formed, scavengers and trappers of FR becomes activated and eliminate the high
reactivity of FR by turning them into non radical and nontoxic metabolites.
These compounds are generally called antioxidants and they prevent the oxidation
of biologically important molecules by FR or RM (Valko, 2015).

(c) If
protection fails at the above systems, then repair systems recognize impaired
molecules and decompose them, for instance, as in the case of lipases at
oxidatively damaged lipids, proteinases at oxidatively modified proteins, or
DNA repair systems at modified DNA bases (Eraal, 2003).

2.3.6. B.
Classification of antioxidants

First, primary
or natural antioxidants

They are
the chain breaking antioxidants which react with lipid radicals and convert
them into more stable and highly reactive products. According to Ultra (2015), they
are mainly phenolic in structures and include the following types:

(1)
Antioxidants minerals – they called co factor of antioxidants enzymes and their
absence will definitely affect metabolism of many large molecules such as
carbohydrates that include selenium, copper, iron, zinc and manganese.

(2) Anti-oxidants
vitamins – It is needed for most body metabolic functions and include-vitamin
C, vitamin E, vitamin B.

(3)
Phytochemicals – These are phenolic compounds that are neither vitamins nor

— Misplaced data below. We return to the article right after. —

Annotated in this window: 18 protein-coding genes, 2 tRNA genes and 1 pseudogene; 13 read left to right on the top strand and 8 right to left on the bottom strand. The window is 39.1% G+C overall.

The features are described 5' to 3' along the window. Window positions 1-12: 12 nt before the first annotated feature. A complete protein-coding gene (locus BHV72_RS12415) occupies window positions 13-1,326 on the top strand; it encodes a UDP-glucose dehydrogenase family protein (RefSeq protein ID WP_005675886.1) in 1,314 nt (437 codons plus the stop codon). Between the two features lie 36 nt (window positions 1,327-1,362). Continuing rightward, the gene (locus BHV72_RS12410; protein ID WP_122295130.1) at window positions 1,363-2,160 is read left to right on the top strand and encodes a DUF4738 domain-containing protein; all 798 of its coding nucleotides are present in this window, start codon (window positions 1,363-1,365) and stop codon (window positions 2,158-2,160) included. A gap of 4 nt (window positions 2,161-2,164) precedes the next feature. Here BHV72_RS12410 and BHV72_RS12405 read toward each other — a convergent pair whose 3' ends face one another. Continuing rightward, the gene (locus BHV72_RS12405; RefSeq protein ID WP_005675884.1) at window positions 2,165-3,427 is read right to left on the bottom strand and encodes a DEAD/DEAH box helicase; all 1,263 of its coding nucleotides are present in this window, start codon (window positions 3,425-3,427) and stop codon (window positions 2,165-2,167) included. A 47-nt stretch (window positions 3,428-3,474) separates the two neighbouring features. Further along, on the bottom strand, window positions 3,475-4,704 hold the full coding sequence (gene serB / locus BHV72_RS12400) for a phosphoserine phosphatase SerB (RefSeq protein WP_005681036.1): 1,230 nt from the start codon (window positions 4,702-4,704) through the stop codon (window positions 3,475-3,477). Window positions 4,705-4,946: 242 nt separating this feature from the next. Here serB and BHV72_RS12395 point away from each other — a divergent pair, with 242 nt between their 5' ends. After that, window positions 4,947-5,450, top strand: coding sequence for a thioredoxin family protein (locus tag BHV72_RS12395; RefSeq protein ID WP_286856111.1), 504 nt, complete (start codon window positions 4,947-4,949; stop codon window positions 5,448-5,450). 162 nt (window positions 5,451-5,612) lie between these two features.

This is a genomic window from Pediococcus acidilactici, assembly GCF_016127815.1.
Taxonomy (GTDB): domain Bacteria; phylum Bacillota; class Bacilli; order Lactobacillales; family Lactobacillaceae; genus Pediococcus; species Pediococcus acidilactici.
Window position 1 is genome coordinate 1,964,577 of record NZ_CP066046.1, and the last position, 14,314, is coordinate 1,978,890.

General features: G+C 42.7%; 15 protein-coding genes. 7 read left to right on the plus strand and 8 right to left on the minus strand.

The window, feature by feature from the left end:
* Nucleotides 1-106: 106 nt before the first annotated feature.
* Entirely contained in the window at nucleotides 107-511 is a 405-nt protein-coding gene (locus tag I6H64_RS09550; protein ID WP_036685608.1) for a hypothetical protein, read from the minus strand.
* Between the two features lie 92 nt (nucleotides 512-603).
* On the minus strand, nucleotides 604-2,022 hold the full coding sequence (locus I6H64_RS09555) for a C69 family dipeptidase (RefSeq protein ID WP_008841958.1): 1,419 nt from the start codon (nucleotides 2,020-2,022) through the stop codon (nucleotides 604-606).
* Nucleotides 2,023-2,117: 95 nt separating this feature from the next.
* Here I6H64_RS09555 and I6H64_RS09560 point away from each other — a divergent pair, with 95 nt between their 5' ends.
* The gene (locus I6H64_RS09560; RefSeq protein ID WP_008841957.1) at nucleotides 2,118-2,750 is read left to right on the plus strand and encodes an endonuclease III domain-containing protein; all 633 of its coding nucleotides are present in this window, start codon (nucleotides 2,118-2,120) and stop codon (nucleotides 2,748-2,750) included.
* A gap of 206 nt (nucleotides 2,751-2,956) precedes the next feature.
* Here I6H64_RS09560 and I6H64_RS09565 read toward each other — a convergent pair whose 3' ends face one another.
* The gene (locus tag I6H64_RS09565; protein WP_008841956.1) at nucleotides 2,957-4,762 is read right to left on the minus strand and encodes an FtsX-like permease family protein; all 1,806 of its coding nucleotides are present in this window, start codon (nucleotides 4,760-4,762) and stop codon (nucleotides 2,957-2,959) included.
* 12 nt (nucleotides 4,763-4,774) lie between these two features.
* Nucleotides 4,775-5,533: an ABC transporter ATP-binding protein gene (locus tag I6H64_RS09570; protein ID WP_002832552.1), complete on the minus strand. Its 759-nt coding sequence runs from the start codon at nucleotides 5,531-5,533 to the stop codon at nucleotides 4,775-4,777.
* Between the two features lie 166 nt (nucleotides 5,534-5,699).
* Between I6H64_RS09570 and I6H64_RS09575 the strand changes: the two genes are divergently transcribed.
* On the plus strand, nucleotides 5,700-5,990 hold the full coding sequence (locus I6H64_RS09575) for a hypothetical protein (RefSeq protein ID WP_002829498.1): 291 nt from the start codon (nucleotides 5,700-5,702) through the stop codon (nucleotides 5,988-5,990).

minerals and include flavonoids that are phenolic compounds which give the vegetables
and fruits their colours. Some examples of phenolic compounds found as
phytochemical antioxidant: catechins, carotenoids and also herbs and spices-source
include Diterpene, thyme, clove, black pepper, nutmeg, ginger, rosmariquinone, garlic,
curcuma and their derivatives.

Second, secondary
or synthetic antioxidants

As (Eraal,
2003) Shows synthetic are phenolic compounds that perform the function of attacking
free radicals and stopping the chain reactions, these phenolic compounds
include:

i.
Butylated hydroxyl anisole (BHA).

ii.
Butylated hydroxyrotoluene (BHT).

iii. Propyl
gallate (PG) and metal chelating agent (EDTA).

iv.
Tertiary butyl hydroquinone (TBHQ).

v. Nor di-hydro
guaretic acid (NDGA).

2.3.6. C.
Antioxidants Protection:

To protect
the cells and organ systems of the body against reactive oxygen species, humans
have synthesized a highly sophisticated and complex antioxidant protection
system. It involves a variety of components, both endogenous and exogenous in
origin, their function are to neutralize free radicals and they include:

Dietary
Antioxidants

Vitamin C,
vitamin E, and beta carotene are among the most widely used dietary
antioxidants. Vitamin C is considered the most important water-soluble
antioxidant present in the extracellular fluids and able to regenerate vitamin
E. Also, it is capable of neutralizing ROS in the aqueous phase before lipid
peroxidation is initiated (Spenceer, 2010). Vitamin E, a major lipid-soluble